Living in an Islands Country, Why Do Indonesians Seldom Eat Fish from the Sea?

Indonesia is one of the largest archipelagoes countries in the world with a total coastline exceeding 81.000 kilometers and 5.8 million square meters of ocean. At the same time, Indonesia is also one of the top 10 fish-dependent nations in the world.

Currently, Indonesia is the third-largest producer of captured fish in the world. Indonesia also has the third-largest sea biodiversity in the world with more than 8.500 species of live fish in Indonesian waters.

But, how is the interest of Indonesian people with seafood? Let’s take a look at the survey which has done by Licorice!

Survey period: May 18, 2018 – September 18, 2018
Respondents: 500 Indonesian men and women aged between 10-59 years old


Based on the survey, there was 90.6 percent of respondents liked to eat fish. Usually, Indonesians will eat fish 1-3 times a week.

The Indonesian Central Statistics Agency (BPS) noted, fish consumption in Indonesia reached 46.49  kilograms per year per capita. This makes Indonesia one of the 10 most fish-dependent countries in the world.

Sea fish is especially popular in the eastern Indonesian regions of Sulawesi and Maluku, where most of their people work as fishermen. They are also well-known for making reliable sailboats and pinisi ships.

The picture below is a map of the distribution of potential locations of several types of fish in Indonesia (data source: Indonesian Ministry of Fisheries and Maritime Affairs). These fish are the types of fish most caught and consumed in Indonesia or production between 5,000 tons – 700,000 tons at a time.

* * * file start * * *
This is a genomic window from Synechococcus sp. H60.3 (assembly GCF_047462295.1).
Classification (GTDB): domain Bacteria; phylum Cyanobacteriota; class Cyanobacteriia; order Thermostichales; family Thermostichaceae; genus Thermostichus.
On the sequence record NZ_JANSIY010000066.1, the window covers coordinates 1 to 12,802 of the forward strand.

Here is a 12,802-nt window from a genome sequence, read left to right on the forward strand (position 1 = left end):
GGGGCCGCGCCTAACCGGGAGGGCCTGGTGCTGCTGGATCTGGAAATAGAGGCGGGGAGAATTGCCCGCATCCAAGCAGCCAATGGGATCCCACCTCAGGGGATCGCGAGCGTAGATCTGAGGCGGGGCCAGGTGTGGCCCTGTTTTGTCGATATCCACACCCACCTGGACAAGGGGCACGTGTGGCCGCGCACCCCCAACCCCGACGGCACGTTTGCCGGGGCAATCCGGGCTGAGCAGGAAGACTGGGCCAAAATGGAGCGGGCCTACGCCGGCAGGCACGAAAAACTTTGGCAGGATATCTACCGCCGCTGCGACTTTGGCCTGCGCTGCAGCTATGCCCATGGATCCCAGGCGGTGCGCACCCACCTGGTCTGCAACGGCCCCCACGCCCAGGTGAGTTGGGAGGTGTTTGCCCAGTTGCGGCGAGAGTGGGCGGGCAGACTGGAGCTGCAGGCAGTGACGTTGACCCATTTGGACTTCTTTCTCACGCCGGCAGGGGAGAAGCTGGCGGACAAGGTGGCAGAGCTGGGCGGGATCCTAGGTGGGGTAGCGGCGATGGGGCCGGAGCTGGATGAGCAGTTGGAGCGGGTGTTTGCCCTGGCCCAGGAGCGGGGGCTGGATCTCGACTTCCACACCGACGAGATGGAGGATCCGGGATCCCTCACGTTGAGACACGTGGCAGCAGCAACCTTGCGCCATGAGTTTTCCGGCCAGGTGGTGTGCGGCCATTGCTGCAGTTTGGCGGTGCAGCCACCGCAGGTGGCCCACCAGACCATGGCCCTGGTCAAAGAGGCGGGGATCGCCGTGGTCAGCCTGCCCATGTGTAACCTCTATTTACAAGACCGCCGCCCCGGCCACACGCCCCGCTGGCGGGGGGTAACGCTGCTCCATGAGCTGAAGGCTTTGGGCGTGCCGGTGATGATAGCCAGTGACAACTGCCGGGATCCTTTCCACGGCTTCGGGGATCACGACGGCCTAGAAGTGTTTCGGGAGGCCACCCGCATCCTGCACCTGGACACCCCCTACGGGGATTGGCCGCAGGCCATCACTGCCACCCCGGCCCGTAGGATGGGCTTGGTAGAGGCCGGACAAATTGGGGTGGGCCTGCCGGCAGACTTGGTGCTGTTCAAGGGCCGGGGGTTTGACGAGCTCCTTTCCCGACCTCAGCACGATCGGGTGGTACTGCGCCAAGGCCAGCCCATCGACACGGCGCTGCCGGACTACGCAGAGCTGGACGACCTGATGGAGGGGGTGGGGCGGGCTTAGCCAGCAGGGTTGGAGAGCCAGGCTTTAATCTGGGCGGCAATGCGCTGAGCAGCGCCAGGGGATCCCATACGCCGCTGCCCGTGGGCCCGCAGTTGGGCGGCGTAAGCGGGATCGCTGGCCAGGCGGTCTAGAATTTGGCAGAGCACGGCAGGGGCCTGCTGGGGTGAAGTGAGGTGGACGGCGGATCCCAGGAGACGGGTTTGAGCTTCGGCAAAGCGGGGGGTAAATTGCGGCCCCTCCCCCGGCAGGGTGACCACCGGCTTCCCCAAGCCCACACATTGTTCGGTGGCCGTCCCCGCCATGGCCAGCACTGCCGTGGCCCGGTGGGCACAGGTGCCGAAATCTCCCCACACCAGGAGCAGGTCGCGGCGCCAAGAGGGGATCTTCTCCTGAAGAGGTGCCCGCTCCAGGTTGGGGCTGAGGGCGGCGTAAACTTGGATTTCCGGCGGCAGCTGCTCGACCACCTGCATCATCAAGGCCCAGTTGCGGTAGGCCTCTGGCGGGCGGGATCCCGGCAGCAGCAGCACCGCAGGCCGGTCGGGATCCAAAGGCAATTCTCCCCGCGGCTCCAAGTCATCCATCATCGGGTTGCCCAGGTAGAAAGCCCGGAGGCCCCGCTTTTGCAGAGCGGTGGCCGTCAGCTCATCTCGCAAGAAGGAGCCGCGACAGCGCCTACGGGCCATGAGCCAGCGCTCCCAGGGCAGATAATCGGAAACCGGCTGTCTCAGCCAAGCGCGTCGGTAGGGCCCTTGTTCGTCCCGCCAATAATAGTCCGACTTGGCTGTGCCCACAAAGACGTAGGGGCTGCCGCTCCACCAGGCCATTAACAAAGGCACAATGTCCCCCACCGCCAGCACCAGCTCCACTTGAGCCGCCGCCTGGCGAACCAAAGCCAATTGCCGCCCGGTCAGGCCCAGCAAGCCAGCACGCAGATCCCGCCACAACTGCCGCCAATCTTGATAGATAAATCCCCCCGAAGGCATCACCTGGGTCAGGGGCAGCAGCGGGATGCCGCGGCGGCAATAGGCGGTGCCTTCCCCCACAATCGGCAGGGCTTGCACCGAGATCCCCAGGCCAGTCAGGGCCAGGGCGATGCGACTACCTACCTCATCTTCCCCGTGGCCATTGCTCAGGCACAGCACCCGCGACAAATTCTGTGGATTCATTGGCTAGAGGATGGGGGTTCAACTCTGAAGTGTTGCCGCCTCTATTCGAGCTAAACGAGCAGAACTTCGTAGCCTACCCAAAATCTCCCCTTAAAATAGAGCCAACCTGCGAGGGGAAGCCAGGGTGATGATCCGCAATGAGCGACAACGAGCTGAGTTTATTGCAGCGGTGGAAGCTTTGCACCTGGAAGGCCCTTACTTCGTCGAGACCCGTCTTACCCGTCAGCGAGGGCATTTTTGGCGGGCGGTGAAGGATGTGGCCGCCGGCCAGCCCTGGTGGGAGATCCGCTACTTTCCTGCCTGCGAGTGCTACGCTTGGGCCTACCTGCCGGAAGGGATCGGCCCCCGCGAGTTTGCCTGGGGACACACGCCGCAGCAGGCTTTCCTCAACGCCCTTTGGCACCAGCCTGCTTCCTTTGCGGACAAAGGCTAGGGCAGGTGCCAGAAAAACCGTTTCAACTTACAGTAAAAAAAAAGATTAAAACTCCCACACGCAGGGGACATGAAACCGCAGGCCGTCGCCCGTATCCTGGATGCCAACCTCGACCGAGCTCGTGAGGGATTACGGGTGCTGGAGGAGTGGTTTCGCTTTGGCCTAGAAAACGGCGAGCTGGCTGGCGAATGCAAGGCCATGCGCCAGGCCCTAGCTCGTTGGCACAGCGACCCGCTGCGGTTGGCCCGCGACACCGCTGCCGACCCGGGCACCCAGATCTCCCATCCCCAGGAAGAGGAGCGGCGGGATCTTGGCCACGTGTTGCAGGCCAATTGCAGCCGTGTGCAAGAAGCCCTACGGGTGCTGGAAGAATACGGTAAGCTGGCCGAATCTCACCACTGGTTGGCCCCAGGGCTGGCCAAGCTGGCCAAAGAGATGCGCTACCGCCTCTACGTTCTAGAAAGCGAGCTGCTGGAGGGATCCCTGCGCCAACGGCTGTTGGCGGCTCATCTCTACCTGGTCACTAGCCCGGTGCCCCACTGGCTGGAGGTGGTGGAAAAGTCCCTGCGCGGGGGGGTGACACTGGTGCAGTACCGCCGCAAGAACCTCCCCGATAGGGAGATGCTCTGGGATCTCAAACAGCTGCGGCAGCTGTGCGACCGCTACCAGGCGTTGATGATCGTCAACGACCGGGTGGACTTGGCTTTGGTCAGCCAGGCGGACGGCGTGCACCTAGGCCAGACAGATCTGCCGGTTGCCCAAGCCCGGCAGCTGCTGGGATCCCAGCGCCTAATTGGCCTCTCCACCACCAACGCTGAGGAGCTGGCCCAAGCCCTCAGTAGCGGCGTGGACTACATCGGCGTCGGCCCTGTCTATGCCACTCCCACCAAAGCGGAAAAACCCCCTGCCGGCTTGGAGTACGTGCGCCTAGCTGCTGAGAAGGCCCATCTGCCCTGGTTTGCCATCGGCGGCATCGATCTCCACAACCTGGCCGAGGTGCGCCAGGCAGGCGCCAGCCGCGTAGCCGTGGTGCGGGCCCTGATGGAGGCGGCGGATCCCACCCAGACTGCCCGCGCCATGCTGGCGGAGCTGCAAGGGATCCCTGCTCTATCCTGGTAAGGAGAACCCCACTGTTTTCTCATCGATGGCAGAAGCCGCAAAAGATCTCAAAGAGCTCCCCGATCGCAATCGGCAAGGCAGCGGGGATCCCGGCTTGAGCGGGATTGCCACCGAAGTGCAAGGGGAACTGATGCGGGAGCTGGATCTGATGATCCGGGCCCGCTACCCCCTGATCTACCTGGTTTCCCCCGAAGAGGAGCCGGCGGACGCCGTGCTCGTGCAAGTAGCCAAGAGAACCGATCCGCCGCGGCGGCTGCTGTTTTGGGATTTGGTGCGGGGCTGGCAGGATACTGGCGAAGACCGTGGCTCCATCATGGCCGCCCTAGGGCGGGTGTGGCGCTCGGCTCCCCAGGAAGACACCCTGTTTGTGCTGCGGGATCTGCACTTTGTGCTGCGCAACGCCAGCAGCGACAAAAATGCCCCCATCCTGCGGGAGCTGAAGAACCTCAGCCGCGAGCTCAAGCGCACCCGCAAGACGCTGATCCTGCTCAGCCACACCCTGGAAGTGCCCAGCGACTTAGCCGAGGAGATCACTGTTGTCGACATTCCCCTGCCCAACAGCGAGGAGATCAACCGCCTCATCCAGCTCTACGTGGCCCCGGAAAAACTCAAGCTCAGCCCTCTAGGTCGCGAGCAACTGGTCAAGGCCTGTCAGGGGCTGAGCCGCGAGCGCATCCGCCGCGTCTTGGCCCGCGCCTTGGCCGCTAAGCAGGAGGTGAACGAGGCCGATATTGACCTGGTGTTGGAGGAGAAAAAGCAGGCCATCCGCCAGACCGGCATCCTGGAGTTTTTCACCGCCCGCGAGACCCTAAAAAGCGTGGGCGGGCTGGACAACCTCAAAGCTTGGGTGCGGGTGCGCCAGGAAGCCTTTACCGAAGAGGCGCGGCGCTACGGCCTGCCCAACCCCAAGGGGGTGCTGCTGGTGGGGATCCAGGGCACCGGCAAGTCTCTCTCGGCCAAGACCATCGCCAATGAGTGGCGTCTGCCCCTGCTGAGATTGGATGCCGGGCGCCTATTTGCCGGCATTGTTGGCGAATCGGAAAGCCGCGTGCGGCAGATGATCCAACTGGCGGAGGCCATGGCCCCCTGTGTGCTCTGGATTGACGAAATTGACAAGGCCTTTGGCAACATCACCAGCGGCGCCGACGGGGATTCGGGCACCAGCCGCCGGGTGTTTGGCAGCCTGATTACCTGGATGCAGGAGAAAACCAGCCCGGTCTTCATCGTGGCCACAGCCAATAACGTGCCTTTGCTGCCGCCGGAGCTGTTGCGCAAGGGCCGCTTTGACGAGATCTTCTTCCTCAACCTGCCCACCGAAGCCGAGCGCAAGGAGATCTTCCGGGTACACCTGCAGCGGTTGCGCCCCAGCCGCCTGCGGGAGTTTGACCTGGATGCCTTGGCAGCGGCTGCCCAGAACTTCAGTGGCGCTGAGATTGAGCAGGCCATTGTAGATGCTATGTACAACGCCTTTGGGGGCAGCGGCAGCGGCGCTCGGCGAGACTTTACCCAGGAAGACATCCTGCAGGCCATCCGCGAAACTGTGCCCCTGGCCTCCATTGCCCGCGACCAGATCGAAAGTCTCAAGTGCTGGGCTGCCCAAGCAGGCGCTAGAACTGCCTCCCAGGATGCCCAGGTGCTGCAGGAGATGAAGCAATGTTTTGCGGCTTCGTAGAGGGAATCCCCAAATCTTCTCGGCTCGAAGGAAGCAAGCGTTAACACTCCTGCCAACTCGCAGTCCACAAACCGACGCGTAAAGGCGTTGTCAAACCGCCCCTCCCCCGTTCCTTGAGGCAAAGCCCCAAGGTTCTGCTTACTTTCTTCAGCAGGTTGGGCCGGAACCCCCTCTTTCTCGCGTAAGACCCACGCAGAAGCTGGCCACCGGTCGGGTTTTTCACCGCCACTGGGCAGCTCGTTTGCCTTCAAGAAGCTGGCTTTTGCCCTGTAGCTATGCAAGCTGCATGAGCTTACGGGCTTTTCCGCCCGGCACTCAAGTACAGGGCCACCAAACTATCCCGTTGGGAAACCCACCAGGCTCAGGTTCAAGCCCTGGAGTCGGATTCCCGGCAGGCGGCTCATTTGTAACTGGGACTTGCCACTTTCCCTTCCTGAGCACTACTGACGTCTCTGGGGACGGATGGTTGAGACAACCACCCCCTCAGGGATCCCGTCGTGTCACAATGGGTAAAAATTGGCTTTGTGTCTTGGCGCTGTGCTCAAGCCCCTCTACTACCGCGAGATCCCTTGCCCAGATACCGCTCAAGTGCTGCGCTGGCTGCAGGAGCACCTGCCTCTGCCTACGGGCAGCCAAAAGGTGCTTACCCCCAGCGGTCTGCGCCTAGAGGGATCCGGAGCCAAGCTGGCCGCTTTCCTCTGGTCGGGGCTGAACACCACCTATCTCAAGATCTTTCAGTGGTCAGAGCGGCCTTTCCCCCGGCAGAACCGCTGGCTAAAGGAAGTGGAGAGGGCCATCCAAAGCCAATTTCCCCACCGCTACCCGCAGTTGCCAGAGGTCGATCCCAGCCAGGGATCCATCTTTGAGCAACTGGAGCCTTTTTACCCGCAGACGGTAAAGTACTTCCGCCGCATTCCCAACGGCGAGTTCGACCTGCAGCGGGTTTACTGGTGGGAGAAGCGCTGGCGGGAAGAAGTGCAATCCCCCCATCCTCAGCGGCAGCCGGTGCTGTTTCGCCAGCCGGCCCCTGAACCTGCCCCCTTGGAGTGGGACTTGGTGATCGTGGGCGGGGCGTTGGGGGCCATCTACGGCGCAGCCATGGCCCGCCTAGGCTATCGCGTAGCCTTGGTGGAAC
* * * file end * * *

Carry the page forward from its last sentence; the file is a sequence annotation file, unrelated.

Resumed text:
Freshwater fisheries can be found in inland areas or in areas with large rivers or lakes. Indonesia has 2.8 Ha aquaculture cultivation land, it is smaller than the 12 million Ha in the sea. 

But, freshwater fishes are popular in West Java, caught or raised in Lake Toba in Batak lands of Noth Sumatera, or taken from large rivers in the lands of Riau, Jambi, and South Sumatera or Kalimantan.

Although there are more fish in the sea, apparently more Indonesian consume freshwater fish than saltwater fish. Half of the respondents said that they are regularly consuming aquaculture fish, while only the rest 38%, are consuming saltwater fish.


Firstly, price. Fish such as mackerel and sardine are relatively expensive, and the price often fluctuates depending on the supply chain, which is profoundly affected by climate conditions. 

The monsoon season, which happens from November to March, marked by continuous rain and thunderstorms, has kept thousands of coastal fishers idle due to weather warnings and rough sea conditions—resulting in the scarce of wild-catch in the market and its price variation. While the aquaculture product, fulfill food demand in a sustainable way.

 It must be noted that the imported sea fish price is extremely high. Salmon can cost starting Rp.200,000 while a common local capture such as tuna costs around 45,000. This is relatively pricey compared to farmed carp that range from Rp.20,000-30,000.